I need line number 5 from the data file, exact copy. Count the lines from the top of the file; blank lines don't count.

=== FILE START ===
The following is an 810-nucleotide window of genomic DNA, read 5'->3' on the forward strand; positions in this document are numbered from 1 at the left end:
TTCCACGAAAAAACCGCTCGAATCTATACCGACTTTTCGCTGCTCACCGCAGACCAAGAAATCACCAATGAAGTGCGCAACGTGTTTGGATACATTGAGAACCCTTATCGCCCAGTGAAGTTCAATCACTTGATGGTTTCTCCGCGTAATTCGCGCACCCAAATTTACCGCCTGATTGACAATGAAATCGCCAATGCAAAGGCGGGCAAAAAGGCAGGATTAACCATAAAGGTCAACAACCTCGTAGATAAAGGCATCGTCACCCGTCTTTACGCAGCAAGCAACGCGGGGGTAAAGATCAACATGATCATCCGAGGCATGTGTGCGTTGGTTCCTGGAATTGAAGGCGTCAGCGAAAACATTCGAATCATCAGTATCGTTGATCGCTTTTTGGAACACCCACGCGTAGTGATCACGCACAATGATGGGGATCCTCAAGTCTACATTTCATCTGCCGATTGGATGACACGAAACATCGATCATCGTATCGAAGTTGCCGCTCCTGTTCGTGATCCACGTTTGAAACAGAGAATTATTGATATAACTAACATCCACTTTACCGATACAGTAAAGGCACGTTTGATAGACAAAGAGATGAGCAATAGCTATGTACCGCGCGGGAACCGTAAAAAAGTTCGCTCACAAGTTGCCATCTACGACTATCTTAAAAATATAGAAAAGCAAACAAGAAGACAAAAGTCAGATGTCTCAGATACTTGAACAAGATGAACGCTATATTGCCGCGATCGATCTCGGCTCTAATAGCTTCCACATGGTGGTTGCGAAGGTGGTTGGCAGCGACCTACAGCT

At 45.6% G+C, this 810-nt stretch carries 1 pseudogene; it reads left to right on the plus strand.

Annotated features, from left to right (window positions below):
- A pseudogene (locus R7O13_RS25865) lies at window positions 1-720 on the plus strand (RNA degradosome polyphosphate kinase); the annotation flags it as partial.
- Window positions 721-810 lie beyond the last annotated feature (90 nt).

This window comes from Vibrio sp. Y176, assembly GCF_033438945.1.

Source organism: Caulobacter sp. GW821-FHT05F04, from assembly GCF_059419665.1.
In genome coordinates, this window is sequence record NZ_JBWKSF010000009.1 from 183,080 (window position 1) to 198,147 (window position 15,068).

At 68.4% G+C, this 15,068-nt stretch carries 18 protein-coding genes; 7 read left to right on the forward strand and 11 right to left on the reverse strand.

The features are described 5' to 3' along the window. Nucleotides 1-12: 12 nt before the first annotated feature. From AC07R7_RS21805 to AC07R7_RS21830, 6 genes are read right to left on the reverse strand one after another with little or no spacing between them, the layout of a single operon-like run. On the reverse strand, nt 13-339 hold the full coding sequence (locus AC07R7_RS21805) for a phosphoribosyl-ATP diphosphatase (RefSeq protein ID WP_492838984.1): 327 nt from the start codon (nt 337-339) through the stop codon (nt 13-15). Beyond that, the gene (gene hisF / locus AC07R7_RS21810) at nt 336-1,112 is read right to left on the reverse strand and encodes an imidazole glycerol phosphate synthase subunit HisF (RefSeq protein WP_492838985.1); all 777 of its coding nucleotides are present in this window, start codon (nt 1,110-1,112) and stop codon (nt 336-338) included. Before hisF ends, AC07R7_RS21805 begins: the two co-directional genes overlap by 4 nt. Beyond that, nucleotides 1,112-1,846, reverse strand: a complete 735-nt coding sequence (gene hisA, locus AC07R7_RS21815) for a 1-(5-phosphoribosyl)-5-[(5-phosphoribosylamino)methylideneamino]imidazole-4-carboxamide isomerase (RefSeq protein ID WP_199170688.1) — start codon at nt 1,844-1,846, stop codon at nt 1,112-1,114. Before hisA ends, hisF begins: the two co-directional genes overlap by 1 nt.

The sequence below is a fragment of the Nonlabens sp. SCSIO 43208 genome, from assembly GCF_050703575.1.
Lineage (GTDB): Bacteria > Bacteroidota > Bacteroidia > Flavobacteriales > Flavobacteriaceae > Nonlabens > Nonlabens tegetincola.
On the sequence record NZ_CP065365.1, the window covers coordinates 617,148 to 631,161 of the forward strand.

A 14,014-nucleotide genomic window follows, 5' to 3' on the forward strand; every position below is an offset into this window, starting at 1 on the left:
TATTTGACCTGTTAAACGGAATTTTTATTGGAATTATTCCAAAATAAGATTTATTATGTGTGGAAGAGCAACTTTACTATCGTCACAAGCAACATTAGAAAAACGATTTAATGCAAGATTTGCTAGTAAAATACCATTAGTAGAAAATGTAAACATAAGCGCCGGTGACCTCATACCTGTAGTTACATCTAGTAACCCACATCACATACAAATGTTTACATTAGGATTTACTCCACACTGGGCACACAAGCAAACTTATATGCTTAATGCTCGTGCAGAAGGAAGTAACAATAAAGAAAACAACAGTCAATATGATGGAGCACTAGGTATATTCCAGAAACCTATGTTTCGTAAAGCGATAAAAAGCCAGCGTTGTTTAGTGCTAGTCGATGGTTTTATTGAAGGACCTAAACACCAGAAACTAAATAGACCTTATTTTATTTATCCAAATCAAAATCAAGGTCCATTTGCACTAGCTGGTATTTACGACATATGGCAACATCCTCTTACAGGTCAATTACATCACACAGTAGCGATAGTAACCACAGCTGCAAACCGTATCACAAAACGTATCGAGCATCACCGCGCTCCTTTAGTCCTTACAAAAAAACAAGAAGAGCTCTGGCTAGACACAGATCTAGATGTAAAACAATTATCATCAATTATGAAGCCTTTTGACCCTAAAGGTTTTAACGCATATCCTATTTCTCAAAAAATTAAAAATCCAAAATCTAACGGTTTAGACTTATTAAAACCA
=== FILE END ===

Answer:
- A pseudogene (locus R7O13_RS25865) lies at window positions 1-720 on the plus strand (RNA degradosome polyphosphate kinase); the annotation flags it as partial.